Wednesday, October 23, 2013


Quoting David Beckworth quoting Barry Ritholtz (excerpt):

Why Counterfactual Thinking Is Important

I recently made the case that many observers are not thinking properly about the Fed's Quantitative Easing (QE) programs. Using the analogy of George Bailey's life in the film It's a Wonderful Life, I argued that the critics who question the efficacy of the QE programs are doing the wrong counterfactual. Today, Barry Ritholtz makes the same point:

August 2013 Employment

Employment in August rose by 173k (‘000):


Some of the increase was due to a lot more people looking for work and finding it (log annual changes):


Monday, October 21, 2013

An FTA Is Always Good For Trade

Hafiz Noor Shams on FTAs, external trade, and the TPPA (excerpt):

[2713] Is Bantah TPPA right about FTA causing trade balance to deteriorate?

One claim made by Bantah belong to the latter categories is that free trade agreements will hurt a country’s trade balance. This is based on their assumption that free traders claim that FTA will increase trade balance.

But, “free trade” itself says nothing about trade balance. “Free trade” has an agnostic a priori assumption on trade balance. In fact, if one trades, somebody has to have a surplus and somebody has to have deficit at any particular point of time. To say free trade/FTA increases trade balance ignores the fact there are at least two sides trading. “Free trade” does not make that argument that Bantah opposes. Bantah is opposing a straw man here.

The traditional argument is that free trade increases total trade (not trade balance). That means the sum of exports and imports for a country increases (not the net of the two, which is net exports). Bantah misunderstands this.

My thots? What he said…

I have no qualms over TPPA with respect to trade. The whole issue in my mind revolves around the non-trade provisions. Even for many of those, I can find economic or cost-benefit justifications that make sense for all parties.

Some however, are indefensible, and those are the real stumbling blocks.  But trade isn’t one of them.

Thursday, October 17, 2013

How To Spin With Statistics

Here’s a model article for all budding analysts and pundits out there (excerpt):

Malaise Is Ahead For Malaysia's Bubble Economy

I recently wrote about how Indonesia’s economy has devolved into a classic credit and asset bubble-driven growth story, and its neighbor Malaysia is on the same path along with most other Southeast Asian economies, which are part of the overall emerging markets bubble that I have been warning about in the last couple of years.

Forex Fallacy

[This post is loooong. For those without patience, you can skip to the end without missing too much]

Tong Kooi Ong talks forex policy and promptly makes a meal of it:

How the middle class is subsidizing the Corporate Elites and why it has to stop

There is a feeling that Malaysia’s middle class are generally not a happy lot. Many moan about the rising cost of living, education and healthcare, their relatively low wages and rising debt as they borrow more to buy homes and cars…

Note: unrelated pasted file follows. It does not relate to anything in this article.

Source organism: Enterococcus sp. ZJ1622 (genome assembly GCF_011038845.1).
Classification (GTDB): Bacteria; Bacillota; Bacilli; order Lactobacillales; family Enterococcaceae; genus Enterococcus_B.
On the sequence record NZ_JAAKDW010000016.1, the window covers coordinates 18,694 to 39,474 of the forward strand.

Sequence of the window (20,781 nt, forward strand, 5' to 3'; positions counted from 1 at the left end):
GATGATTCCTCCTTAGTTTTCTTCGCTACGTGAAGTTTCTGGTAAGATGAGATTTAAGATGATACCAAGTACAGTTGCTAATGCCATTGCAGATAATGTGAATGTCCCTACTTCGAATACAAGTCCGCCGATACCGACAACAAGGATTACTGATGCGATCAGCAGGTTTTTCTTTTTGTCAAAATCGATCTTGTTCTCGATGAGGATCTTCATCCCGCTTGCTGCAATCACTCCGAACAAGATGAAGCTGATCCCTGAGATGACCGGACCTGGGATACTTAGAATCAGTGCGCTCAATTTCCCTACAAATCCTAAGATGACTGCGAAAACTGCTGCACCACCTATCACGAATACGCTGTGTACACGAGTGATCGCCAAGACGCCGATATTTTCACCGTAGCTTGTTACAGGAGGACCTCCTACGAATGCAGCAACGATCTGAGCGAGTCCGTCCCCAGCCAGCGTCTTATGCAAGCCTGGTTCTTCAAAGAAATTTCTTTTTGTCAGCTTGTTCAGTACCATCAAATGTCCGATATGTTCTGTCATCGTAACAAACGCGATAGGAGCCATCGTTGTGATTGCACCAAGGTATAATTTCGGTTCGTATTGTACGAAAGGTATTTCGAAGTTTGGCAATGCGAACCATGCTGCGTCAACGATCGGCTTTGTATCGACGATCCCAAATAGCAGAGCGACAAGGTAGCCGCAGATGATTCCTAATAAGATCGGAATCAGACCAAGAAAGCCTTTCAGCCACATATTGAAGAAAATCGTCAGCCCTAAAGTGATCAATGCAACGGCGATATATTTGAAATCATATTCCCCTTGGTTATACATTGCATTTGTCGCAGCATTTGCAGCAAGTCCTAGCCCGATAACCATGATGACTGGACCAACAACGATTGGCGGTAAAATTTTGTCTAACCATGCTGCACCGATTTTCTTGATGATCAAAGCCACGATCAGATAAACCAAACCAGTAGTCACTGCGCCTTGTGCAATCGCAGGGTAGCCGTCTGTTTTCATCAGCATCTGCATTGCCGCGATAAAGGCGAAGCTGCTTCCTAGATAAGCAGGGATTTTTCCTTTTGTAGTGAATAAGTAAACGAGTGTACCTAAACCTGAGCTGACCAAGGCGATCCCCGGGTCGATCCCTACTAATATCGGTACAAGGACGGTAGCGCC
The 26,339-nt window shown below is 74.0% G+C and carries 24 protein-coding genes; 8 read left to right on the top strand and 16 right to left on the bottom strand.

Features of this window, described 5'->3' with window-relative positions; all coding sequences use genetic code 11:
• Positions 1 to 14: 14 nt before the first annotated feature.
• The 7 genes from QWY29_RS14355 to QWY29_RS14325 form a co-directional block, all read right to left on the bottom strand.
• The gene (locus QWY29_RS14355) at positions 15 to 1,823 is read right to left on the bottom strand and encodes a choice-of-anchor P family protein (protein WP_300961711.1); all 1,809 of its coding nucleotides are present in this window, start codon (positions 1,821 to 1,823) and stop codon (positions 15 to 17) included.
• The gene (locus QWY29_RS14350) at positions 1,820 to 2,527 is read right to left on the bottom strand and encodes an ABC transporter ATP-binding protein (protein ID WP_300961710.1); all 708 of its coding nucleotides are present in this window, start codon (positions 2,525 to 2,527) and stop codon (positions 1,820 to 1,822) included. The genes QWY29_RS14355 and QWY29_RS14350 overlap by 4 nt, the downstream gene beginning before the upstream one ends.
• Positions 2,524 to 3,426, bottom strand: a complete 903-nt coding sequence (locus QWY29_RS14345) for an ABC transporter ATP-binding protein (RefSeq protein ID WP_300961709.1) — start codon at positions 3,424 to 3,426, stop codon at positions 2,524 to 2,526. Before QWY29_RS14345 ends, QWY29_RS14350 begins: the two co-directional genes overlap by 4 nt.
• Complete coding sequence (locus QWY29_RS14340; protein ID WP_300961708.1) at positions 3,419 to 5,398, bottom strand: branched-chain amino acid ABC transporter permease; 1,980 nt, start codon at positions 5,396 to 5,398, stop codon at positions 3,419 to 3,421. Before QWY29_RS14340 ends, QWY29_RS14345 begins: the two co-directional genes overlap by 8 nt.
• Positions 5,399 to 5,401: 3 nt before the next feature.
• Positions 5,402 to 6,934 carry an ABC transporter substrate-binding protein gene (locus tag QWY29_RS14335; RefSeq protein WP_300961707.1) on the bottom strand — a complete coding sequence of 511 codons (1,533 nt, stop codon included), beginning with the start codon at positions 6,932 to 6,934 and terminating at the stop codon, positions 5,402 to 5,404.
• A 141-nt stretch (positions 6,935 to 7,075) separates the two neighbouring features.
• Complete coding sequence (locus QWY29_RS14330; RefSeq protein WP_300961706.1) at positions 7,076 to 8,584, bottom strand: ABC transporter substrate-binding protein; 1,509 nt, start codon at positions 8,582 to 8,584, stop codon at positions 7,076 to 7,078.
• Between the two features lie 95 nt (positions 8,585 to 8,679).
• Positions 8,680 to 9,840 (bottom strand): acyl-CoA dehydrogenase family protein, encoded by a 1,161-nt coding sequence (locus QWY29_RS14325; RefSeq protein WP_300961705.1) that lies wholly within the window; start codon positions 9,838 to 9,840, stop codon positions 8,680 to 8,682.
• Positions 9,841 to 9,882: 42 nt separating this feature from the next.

…A major problem lies in the weak ringgit, which results in different purchasing power for the two “middle classes”…

Friday, October 11, 2013

August 2013 Industrial Production

Too good to last? The IPI has come back down to earth (log annual and monthly changes; seasonally adjusted):



Thursday, October 10, 2013

Emigration And Affirmative Action [UPDATED]

Everyone knows that reporting in the mainstream media is biased. Unfortunately, they’re not the only ones (excerpt):

Malaysia’s got talent, but they’re being driven away, mostly to Singapore – world economic report

The huge presence of foreign workers in Malaysia has led to static wages, according to the WEF report.

Affirmative action policies and an overreliance on cheap foreign labour have led to Malaysia's best and brightest leaving to find greener pastures, particularly in Singapore, according to a new report released by the World Economic Forum.

Wednesday, October 9, 2013

Capital Gains Tax As An Alternative To GST

I’d really like to see a capital gains tax (CGT) in Malaysia. But as much as I support such a tax, CGT is simply not a good alternative for GST.

Here’s why (USD millions):


Tuesday, October 8, 2013

My Dreams Have Come True

Financial literacy is finally making it into the official school curriculum (excerpt):

Financial education to be introduced in school soon

KUALA LUMPUR: Financial education will be incorporated into the school curriculum in stages from next year.

Bank Negara assistant governor Abu Hassan Alshari Yahaya said the central bank, in a collaboration with the Education Ministry, would introduce it to Year 3 students next year and secondary school students from 2017.

“Part of the financial education elements have been introduced this year in Bahasa Malaysia and Maths subjects, ahead of the targeted date,” he said during the launch of the Financial Literacy Month yesterday.

Abu Hassan said financial education needed to be inculcated continuously from a young age to adulthood to help instill discipline and increase their financial management skills.

He said the curriculum would cover money management, planning, savings and investments, credit and debt management and insurance.